As Mariano Rivera prepares to retire, the closer's farewell tour has become a central subplot to the season. Major League Baseball's all-time saves leader has been greeted warmly in each of his road stops, and the Yankees are planning a ceremony of their own to honor Rivera's illustrious career in September.
Rivera will be the last active player to regularly wear uniform No. 42, with the number having been retired throughout MLB in 1997 to honor the achievements of barrier-breaking great Jackie Robinson. During his 19-year big league career, Rivera has also chiseled his own mark on the number's legacy. In honor of Rivera and his contributions, MLB.com is commemorating 42 notable moments from Rivera's career -- the 42 Days of Mo.
Mariano Rivera has passed a lot of people -- every closer in baseball history, in fact -- on the all-time saves list in his 19-year career. On Sept. 15, 2008, he passed the pitcher standing in his way for second place in Major League history.
The Yankees closer made quick work of the White Sox on that Monday night, earning career save No. 479 and passing Lee Smith for sole possession for second place on baseball's all-time saves list.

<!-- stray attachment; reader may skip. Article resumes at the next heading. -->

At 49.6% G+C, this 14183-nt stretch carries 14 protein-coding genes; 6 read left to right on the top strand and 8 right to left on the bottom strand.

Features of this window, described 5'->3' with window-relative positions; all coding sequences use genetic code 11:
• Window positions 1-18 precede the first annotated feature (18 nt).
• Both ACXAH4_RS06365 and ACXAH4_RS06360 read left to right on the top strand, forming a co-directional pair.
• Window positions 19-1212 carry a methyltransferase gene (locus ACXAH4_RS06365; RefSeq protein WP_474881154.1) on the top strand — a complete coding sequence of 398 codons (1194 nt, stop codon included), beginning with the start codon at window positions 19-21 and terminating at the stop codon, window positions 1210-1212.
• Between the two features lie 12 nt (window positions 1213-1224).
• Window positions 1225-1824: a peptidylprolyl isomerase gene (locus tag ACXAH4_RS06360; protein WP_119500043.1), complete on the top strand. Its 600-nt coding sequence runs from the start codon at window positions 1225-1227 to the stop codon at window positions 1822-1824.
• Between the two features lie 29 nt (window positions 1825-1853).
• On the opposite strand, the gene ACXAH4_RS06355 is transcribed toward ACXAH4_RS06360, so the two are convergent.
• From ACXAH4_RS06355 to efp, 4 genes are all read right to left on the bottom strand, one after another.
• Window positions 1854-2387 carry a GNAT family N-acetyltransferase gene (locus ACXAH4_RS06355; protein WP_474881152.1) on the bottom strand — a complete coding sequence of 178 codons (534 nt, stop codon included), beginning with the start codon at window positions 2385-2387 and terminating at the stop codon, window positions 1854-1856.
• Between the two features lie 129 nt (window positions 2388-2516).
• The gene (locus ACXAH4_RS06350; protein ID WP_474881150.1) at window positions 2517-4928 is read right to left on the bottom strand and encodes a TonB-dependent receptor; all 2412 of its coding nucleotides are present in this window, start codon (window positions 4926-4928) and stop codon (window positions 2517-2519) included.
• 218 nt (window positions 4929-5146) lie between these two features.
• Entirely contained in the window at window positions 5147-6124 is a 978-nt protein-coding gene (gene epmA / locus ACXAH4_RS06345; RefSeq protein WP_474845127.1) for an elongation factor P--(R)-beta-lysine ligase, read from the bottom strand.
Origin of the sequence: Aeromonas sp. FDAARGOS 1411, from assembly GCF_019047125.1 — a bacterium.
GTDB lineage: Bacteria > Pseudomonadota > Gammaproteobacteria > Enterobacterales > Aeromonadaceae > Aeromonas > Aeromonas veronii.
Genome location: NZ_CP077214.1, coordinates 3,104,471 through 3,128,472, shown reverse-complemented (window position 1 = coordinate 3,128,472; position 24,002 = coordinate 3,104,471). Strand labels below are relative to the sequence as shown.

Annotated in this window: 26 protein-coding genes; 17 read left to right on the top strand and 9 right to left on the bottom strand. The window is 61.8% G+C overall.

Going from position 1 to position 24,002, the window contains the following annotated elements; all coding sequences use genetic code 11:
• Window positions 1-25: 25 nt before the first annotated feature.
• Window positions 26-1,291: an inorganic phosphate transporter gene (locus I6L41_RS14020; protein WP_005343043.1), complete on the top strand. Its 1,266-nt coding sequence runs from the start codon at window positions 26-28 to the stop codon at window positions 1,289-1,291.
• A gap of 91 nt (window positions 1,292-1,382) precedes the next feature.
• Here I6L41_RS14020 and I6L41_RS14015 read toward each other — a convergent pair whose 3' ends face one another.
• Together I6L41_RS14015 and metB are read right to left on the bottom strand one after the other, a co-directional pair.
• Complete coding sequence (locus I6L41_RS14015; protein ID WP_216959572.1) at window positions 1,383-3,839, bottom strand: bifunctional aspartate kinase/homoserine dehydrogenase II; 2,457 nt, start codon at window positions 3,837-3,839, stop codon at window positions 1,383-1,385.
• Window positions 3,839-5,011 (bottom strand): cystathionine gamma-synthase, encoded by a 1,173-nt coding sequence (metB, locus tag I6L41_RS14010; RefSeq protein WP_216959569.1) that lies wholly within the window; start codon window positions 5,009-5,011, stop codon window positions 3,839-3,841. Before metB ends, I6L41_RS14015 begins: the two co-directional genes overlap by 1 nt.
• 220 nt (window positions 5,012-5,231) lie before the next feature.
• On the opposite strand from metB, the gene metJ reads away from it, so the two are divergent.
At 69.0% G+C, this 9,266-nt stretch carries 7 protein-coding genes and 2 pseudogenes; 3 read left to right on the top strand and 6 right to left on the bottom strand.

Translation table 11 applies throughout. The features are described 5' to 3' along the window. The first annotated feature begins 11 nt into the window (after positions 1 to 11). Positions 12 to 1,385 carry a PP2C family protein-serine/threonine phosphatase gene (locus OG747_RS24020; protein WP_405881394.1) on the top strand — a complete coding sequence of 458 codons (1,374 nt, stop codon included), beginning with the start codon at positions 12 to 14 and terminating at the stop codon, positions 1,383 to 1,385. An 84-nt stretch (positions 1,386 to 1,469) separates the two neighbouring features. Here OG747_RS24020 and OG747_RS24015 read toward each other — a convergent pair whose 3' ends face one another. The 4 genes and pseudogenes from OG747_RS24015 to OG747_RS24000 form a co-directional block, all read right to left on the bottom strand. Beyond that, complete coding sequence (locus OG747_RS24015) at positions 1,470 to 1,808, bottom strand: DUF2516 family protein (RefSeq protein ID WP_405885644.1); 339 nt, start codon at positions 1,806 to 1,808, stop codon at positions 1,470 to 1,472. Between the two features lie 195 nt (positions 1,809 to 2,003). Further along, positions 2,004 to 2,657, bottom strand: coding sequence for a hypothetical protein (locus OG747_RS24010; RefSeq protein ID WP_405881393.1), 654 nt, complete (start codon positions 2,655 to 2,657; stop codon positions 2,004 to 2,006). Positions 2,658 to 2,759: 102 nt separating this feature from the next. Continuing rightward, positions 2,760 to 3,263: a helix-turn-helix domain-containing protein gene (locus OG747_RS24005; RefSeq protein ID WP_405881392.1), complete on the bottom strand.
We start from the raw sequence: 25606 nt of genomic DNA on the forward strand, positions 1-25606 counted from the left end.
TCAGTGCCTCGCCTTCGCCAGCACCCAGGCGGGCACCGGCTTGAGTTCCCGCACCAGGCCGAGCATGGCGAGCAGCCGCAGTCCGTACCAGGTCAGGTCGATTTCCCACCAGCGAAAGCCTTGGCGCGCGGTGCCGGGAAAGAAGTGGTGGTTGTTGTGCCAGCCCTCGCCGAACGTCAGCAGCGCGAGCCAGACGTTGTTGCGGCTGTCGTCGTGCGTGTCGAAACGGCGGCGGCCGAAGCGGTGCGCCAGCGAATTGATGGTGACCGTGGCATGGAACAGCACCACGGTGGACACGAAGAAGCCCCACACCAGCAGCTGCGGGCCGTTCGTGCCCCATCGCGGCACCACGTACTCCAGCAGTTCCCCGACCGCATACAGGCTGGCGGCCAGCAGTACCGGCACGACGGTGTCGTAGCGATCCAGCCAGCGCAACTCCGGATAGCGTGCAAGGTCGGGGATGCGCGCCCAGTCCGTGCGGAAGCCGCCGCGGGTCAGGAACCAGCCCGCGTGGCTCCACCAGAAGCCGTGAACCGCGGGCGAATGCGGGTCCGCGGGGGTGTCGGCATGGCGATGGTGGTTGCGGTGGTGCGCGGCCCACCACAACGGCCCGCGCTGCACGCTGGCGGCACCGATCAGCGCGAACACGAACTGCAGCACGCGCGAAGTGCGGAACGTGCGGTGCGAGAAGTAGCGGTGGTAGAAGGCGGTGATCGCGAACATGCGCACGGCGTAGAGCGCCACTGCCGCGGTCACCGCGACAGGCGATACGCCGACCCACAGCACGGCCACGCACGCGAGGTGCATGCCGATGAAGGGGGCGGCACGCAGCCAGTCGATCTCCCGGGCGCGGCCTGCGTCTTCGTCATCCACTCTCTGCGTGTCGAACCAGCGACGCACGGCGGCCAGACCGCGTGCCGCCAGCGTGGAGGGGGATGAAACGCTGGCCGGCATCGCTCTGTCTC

"There's not a lot of guys that are up in this territory," manager Joe Girardi said after the game. "It just tells you how great he's been, and it takes a long time to get 479 saves, and most closers don't have that shelf life.
"Mo's so consistent in what he does. A lot of times, people don't talk about Mo as an athlete when Mo's a great athlete, and that's why he's able to do what he does."
Rivera needed only seven pitches to throw a perfect ninth inning in that game, retiring designated hitter Jim Thome, second baseman Alexei Ramirez and catcher A.J. Pierzynski in order on routine infield groundouts to seal the Yankees' 4-2 victory.
"I'm so happy for Mo," shortstop Derek Jeter said. "That's what people should be talking about, because his consistency throughout the years is second to none. He deserves everything he gets. A lot of times, I think he goes unnoticed in terms of the attention, because people take him for granted, but we definitely don't take him for granted. I'm happy that I've been here to see all of it."
But like he has throughout his illustrious career, Rivera downplayed his individual accomplishments after the game. The most important thing about the night, he said, was that the Yankees won.
"With due respect to the game, it's OK to me, but to me, that isn't what it's about -- it's about winning," Rivera said. "I'm a team player, and I'm not really thinking about myself, and that's the way it's going to be."
Josh Vitale is an associate reporter for MLB.com. This story was not subject to the approval of Major League Baseball or its clubs.